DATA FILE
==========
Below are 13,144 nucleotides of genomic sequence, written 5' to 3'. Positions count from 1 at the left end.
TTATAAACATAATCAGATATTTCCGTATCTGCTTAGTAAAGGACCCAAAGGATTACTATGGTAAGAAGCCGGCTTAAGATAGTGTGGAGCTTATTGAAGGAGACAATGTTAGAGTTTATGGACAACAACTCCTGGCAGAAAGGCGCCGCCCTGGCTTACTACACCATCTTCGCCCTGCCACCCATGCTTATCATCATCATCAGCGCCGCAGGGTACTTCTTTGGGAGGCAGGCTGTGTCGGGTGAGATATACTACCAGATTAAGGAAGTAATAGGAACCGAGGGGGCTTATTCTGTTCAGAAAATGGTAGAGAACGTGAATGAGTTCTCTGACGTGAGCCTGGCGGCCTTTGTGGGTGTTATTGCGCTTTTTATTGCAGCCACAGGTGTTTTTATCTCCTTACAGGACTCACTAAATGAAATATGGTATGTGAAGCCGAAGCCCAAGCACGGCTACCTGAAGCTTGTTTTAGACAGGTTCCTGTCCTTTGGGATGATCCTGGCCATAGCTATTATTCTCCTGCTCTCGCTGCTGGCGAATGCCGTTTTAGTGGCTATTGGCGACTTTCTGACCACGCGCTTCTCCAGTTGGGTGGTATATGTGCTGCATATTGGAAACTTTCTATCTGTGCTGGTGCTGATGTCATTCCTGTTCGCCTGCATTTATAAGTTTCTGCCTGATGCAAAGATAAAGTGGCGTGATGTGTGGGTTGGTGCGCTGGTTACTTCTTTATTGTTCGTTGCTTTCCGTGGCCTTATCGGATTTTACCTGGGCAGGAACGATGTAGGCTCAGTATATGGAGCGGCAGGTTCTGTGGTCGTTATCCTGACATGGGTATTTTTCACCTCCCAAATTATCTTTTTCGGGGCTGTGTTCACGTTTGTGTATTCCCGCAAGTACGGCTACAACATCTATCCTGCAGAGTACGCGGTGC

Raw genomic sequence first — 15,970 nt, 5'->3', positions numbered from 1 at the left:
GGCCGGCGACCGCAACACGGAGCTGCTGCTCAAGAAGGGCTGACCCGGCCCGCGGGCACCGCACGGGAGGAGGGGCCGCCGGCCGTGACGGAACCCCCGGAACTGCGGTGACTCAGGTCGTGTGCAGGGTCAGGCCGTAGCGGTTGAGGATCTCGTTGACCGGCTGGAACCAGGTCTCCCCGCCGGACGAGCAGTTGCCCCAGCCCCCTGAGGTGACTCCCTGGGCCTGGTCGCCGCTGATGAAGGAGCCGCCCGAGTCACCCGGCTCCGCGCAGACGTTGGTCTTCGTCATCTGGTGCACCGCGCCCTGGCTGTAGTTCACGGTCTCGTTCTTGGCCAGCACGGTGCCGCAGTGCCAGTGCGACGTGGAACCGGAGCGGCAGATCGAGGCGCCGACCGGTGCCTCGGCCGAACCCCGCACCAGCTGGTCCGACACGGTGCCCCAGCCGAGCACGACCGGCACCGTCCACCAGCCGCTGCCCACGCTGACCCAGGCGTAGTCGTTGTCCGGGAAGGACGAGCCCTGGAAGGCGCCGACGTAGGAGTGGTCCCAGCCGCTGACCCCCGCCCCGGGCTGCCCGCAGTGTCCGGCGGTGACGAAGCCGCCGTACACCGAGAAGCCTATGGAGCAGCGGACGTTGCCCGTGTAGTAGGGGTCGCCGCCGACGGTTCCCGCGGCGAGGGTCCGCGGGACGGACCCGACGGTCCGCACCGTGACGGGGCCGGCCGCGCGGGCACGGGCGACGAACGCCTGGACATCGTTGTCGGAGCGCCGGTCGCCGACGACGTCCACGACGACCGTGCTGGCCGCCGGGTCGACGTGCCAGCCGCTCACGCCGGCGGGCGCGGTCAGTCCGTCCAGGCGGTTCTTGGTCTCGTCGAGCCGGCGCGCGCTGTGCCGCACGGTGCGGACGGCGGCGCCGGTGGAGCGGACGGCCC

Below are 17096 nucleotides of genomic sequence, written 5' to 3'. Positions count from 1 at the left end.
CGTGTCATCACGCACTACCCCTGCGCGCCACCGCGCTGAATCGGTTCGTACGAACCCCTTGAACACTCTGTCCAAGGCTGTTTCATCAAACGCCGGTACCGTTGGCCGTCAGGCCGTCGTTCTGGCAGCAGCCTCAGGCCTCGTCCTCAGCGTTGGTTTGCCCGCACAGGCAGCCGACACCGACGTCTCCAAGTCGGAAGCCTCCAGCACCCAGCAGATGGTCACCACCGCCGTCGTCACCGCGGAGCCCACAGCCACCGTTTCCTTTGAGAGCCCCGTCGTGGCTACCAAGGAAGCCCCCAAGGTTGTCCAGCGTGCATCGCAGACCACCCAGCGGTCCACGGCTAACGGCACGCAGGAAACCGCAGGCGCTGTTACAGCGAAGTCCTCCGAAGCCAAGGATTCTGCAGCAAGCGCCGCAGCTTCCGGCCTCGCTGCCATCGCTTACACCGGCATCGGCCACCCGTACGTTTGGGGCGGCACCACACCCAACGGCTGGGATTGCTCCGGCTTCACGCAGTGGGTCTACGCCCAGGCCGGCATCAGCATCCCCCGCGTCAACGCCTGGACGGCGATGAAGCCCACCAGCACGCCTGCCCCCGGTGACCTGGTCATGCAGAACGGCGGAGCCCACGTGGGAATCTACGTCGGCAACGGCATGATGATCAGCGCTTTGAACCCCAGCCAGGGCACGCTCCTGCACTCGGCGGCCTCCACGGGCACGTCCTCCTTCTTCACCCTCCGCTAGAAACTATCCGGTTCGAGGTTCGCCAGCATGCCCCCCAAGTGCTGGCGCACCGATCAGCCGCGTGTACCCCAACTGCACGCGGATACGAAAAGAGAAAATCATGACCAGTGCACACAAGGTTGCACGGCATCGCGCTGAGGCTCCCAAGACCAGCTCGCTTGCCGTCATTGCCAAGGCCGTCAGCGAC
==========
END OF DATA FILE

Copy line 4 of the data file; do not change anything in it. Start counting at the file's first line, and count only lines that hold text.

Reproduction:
GGCCGGCGACCGCAACACGGAGCTGCTGCTCAAGAAGGGCTGACCCGGCCCGCGGGCACCGCACGGGAGGAGGGGCCGCCGGCCGTGACGGAACCCCCGGAACTGCGGTGACTCAGGTCGTGTGCAGGGTCAGGCCGTAGCGGTTGAGGATCTCGTTGACCGGCTGGAACCAGGTCTCCCCGCCGGACGAGCAGTTGCCCCAGCCCCCTGAGGTGACTCCCTGGGCCTGGTCGCCGCTGATGAAGGAGCCGCCCGAGTCACCCGGCTCCGCGCAGACGTTGGTCTTCGTCATCTGGTGCACCGCGCCCTGGCTGTAGTTCACGGTCTCGTTCTTGGCCAGCACGGTGCCGCAGTGCCAGTGCGACGTGGAACCGGAGCGGCAGATCGAGGCGCCGACCGGTGCCTCGGCCGAACCCCGCACCAGCTGGTCCGACACGGTGCCCCAGCCGAGCACGACCGGCACCGTCCACCAGCCGCTGCCCACGCTGACCCAGGCGTAGTCGTTGTCCGGGAAGGACGAGCCCTGGAAGGCGCCGACGTAGGAGTGGTCCCAGCCGCTGACCCCCGCCCCGGGCTGCCCGCAGTGTCCGGCGGTGACGAAGCCGCCGTACACCGAGAAGCCTATGGAGCAGCGGACGTTGCCCGTGTAGTAGGGGTCGCCGCCGACGGTTCCCGCGGCGAGGGTCCGCGGGACGGACCCGACGGTCCGCACCGTGACGGGGCCGGCCGCGCGGGCACGGGCGACGAACGCCTGGACATCGTTGTCGGAGCGCCGGTCGCCGACGACGTCCACGACGACCGTGCTGGCCGCCGGGTCGACGTGCCAGCCGCTCACGCCGGCGGGCGCGGTCAGTCCGTCCAGGCGGTTCTTGGTCTCGTCGAGCCGGCGCGCGCTGTGCCGCACGGTGCGGACGGCGGCGCCGGTGGAGCGGACGGCCC